Along with the bones of the two queens, four additional burials were discovered within the pyramid. Because the name of Amenemhet IV appears on the valley temple, some believe that two of these burials may have been that king and the last regent of the 12 Dynasty, Queen Sobekneferu. If so, the pyramid was most likely reopened after having been previously sealed. Amenemhet IV and Queen Sobekneferu may have begun pyramids at Mazghuna, but these were far from completed and it would appear that no burials took place.
The pyramid was presumable sealed in year 20 of Amenemhet II's reign. This took the form of not only filling the entrance stairways with limestone blocks, but also the king's chamber and antechambers, the queens' burial chambers and the entrance corridors to the ka chapels. Other chambers and corridors were filled with mudbrick. This may have been a precaution against the pyramid's collapse, but chambers in Amenemhet III's pyramid at Hawara were similarly filled.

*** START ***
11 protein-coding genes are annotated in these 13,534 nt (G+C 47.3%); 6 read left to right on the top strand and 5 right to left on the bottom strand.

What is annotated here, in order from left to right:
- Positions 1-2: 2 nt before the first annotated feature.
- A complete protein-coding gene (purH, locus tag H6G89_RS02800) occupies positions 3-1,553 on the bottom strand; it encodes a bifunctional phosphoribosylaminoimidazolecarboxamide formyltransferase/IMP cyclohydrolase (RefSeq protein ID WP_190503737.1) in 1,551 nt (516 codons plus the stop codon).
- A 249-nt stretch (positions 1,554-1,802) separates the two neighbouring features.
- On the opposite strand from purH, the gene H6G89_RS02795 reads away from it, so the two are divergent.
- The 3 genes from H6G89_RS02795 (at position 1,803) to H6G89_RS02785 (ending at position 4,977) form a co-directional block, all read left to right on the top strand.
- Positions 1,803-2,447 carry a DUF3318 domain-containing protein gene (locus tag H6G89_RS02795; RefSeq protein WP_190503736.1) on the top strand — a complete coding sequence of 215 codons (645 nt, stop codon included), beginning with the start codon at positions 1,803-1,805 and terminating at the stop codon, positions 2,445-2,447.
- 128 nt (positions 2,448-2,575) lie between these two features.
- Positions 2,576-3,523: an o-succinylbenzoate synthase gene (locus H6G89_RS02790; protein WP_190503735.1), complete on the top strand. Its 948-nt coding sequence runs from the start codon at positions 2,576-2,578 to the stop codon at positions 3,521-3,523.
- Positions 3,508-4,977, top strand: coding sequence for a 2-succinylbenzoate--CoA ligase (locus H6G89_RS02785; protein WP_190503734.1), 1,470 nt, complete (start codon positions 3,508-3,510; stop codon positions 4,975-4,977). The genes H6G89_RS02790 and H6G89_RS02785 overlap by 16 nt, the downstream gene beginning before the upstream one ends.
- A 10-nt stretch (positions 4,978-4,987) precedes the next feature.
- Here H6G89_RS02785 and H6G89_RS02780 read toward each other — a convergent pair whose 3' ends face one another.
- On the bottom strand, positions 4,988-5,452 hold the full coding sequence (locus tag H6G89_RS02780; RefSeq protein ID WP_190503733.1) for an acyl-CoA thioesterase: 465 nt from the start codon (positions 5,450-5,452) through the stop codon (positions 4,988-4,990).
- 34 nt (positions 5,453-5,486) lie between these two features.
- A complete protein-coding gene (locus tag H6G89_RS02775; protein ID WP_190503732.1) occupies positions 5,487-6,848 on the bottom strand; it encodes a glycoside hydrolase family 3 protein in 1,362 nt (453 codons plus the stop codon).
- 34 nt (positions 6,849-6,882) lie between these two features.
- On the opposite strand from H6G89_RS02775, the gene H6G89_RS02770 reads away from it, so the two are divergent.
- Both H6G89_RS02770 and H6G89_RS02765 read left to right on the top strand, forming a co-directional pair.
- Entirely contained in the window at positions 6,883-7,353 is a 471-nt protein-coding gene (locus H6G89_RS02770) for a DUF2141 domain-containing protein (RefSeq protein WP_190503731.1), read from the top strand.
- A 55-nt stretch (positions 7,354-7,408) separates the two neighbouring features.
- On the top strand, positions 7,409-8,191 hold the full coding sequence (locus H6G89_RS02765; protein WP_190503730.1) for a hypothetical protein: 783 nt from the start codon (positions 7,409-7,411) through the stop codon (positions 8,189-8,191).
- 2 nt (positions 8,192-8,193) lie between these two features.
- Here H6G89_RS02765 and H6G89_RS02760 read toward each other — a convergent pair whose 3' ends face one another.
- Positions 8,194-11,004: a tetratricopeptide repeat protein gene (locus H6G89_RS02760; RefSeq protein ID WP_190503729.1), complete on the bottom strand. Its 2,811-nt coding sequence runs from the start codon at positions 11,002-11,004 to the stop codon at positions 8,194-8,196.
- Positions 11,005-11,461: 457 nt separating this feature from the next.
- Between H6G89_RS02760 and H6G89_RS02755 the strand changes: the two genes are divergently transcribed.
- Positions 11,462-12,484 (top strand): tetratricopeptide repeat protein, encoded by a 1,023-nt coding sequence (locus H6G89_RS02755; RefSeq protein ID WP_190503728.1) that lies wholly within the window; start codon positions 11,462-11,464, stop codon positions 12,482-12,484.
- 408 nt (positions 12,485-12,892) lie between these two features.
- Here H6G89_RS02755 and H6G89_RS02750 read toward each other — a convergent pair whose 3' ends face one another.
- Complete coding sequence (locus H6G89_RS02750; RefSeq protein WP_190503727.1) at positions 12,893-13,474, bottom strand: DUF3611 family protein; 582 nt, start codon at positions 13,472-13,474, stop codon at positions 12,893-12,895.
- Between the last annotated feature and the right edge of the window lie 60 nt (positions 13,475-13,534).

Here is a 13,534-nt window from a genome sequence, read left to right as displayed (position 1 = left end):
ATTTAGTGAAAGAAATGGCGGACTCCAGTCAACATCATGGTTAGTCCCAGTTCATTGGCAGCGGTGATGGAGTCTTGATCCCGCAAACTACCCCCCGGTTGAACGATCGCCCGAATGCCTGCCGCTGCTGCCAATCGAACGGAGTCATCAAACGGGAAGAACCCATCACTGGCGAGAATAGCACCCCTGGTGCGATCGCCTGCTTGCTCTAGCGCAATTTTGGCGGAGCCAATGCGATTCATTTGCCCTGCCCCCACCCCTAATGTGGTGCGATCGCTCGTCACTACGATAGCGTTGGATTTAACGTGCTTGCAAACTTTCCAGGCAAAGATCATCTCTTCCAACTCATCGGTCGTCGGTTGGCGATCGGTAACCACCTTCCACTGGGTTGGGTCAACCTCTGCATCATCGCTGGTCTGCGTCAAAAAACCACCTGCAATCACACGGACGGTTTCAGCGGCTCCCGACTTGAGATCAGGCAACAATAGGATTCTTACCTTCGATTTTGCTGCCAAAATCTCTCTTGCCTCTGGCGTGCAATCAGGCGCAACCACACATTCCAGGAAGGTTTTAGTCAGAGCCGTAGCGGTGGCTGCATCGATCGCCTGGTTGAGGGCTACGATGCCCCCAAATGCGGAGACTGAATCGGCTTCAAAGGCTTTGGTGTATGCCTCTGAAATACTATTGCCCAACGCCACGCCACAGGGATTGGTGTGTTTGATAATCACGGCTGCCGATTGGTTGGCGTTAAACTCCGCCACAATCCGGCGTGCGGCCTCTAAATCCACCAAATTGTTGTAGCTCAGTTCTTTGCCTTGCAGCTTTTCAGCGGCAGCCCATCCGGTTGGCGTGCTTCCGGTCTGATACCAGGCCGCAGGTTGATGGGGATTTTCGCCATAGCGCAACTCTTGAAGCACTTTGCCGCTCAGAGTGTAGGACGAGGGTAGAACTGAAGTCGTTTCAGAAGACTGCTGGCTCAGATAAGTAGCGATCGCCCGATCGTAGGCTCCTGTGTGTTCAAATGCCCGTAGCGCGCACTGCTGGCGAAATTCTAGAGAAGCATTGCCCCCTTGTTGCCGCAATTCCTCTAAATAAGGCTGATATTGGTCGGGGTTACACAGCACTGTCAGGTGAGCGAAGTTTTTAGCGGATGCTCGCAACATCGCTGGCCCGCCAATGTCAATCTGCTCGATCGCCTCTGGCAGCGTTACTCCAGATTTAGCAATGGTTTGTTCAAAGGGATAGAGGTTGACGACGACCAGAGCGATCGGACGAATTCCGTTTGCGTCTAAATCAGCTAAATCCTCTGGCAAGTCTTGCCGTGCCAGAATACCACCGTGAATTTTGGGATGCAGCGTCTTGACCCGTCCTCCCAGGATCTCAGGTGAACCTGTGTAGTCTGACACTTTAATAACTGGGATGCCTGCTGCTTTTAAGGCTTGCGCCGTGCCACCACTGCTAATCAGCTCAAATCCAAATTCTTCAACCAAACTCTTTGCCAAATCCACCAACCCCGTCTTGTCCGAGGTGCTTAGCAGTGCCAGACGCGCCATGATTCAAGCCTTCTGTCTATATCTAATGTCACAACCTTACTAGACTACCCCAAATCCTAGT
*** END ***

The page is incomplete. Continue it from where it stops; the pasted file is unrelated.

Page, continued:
Outside the pyramid, between the first and second enclosure walls on the north is a row of ten shaft tombs for the remainder of the royal family. We know that the second tomb from the east belongs to the king's daughter, Princess Nubheteptikhered. The first tomb on the east was usurped by King Auibre Hor, an insignificant ruler of the 13th Dynasty. The wooden statue of his Ka found within this tomb is one of the most valuable objects in the Egyptian Antiquities Museum. King Hor's mummy was found within a wooden coffin discovered in the tomb, along with some items of funerary equipment. This included a wooden canopic chest that bore the name of Nimaatre, a name for Amenemhet III. However, the view these days among Egyptologists seems to be that the name refers to a Khendjer, a successor of Hor's. Khendjer later took the name Userkare. There seems to be considerable confusion around this particular burial among archaeologists.
Last Updated: June 21st, 2011